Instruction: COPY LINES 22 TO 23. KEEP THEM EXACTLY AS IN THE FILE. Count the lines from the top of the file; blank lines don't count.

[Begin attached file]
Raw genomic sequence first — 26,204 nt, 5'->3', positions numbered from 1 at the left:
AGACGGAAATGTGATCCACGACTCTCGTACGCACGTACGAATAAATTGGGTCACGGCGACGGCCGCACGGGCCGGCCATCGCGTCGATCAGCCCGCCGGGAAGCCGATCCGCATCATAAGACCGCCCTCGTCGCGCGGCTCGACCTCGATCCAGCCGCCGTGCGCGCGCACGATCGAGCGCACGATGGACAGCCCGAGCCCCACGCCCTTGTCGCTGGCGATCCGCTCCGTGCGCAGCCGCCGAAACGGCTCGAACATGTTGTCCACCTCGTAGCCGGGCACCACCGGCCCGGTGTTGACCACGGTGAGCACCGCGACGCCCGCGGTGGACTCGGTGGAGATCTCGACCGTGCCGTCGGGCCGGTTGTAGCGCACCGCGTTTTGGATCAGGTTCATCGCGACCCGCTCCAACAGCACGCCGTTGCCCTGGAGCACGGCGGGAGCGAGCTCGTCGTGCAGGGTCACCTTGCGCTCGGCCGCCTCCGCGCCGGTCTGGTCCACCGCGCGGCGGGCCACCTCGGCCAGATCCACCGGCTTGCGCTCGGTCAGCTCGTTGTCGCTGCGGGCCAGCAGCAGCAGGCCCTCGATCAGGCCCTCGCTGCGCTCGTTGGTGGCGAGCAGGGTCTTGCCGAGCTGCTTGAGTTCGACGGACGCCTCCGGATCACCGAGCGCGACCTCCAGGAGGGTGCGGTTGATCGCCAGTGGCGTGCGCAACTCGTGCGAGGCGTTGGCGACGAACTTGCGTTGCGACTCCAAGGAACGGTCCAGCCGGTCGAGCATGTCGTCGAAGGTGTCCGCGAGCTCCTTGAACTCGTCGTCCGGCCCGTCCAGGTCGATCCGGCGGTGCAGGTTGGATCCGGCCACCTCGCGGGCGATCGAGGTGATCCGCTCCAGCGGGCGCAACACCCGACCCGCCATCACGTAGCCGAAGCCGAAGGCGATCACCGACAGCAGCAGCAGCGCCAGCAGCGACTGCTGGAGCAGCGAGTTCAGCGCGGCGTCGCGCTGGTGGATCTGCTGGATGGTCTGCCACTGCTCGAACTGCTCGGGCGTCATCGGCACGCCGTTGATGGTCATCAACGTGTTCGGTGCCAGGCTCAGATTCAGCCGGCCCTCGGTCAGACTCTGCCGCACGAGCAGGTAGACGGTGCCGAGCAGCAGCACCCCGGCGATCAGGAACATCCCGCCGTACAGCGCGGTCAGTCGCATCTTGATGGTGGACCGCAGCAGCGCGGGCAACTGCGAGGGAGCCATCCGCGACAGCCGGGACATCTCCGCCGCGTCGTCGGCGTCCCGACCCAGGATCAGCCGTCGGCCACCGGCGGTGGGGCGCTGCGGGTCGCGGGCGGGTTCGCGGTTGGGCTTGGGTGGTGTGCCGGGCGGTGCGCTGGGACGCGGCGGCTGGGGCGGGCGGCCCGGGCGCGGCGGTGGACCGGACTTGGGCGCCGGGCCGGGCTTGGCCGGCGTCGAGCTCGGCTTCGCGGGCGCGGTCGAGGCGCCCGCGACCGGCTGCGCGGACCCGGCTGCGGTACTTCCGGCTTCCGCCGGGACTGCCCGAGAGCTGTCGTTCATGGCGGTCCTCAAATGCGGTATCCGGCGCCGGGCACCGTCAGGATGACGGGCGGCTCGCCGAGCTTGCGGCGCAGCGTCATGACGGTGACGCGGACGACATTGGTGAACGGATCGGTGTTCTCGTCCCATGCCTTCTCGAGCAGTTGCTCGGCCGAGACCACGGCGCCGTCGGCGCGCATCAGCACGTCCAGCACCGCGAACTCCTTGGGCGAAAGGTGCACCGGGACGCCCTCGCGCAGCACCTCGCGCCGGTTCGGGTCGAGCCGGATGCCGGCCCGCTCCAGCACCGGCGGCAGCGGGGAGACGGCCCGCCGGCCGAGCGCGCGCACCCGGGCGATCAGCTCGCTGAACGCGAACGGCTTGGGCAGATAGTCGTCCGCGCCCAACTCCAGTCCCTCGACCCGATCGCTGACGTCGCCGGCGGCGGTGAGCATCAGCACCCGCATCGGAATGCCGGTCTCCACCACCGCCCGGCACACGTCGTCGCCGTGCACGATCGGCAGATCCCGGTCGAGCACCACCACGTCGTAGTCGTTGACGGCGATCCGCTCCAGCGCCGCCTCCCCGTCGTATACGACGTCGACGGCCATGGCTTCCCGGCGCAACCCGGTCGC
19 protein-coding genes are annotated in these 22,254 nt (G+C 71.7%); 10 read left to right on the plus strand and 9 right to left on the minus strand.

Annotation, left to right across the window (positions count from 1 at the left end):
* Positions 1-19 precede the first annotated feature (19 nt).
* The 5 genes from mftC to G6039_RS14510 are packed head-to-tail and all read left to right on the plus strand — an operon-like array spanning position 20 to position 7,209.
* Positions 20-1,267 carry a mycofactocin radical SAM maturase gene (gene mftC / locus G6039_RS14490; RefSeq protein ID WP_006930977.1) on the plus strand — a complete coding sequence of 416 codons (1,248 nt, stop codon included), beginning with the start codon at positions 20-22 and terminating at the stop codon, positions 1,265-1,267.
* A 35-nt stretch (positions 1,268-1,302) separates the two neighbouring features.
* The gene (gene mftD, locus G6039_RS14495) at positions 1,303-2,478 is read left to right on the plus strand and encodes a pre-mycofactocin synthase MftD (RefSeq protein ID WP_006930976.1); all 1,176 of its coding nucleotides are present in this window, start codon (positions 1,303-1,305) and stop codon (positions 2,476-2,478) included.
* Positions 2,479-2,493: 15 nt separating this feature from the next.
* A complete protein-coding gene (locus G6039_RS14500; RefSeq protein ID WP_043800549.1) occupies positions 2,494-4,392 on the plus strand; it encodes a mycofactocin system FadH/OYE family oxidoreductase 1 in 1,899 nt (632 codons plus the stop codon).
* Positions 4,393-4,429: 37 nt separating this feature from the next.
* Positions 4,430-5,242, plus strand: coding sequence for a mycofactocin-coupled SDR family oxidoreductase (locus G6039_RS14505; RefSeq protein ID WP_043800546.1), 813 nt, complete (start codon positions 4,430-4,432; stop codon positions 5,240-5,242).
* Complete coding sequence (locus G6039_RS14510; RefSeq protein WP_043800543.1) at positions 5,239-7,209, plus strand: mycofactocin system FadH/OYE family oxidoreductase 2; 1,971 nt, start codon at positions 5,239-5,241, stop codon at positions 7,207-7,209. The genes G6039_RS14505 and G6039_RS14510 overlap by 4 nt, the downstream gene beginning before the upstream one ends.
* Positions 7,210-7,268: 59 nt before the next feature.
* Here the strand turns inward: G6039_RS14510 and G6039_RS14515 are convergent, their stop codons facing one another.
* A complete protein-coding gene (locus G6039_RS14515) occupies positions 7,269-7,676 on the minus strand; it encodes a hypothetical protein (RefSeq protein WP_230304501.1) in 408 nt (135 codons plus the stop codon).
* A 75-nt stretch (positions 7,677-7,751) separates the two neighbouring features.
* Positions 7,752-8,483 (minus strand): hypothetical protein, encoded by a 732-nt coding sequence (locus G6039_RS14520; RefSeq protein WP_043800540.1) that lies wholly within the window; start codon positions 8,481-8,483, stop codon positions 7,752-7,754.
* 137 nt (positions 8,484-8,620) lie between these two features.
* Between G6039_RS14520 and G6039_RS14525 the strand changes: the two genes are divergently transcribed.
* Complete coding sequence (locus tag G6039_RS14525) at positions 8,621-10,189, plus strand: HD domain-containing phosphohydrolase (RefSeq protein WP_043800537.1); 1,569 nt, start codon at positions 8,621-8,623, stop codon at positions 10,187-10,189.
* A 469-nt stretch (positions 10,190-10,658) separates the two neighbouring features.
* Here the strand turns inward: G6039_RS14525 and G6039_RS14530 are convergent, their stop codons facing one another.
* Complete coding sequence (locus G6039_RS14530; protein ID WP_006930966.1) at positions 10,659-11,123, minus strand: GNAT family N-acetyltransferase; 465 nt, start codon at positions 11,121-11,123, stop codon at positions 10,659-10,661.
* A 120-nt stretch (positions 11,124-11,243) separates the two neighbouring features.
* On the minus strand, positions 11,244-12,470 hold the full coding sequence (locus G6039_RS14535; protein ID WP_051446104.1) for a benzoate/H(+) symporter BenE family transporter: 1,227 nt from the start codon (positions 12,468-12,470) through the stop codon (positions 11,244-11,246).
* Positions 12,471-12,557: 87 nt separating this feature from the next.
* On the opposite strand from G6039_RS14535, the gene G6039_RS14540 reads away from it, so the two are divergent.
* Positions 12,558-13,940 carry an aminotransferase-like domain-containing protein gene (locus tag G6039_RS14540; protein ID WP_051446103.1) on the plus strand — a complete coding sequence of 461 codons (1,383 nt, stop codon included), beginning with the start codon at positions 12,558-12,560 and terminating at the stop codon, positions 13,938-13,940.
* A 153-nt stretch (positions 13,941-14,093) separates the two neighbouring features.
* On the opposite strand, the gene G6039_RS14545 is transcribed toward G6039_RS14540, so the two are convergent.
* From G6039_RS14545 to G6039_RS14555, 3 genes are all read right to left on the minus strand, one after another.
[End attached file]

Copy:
* Complete coding sequence (locus tag G6039_RS14525) at positions 8,621-10,189, plus strand: HD domain-containing phosphohydrolase (RefSeq protein WP_043800537.1); 1,569 nt, start codon at positions 8,621-8,623, stop codon at positions 10,187-10,189.
* A 469-nt stretch (positions 10,190-10,658) separates the two neighbouring features.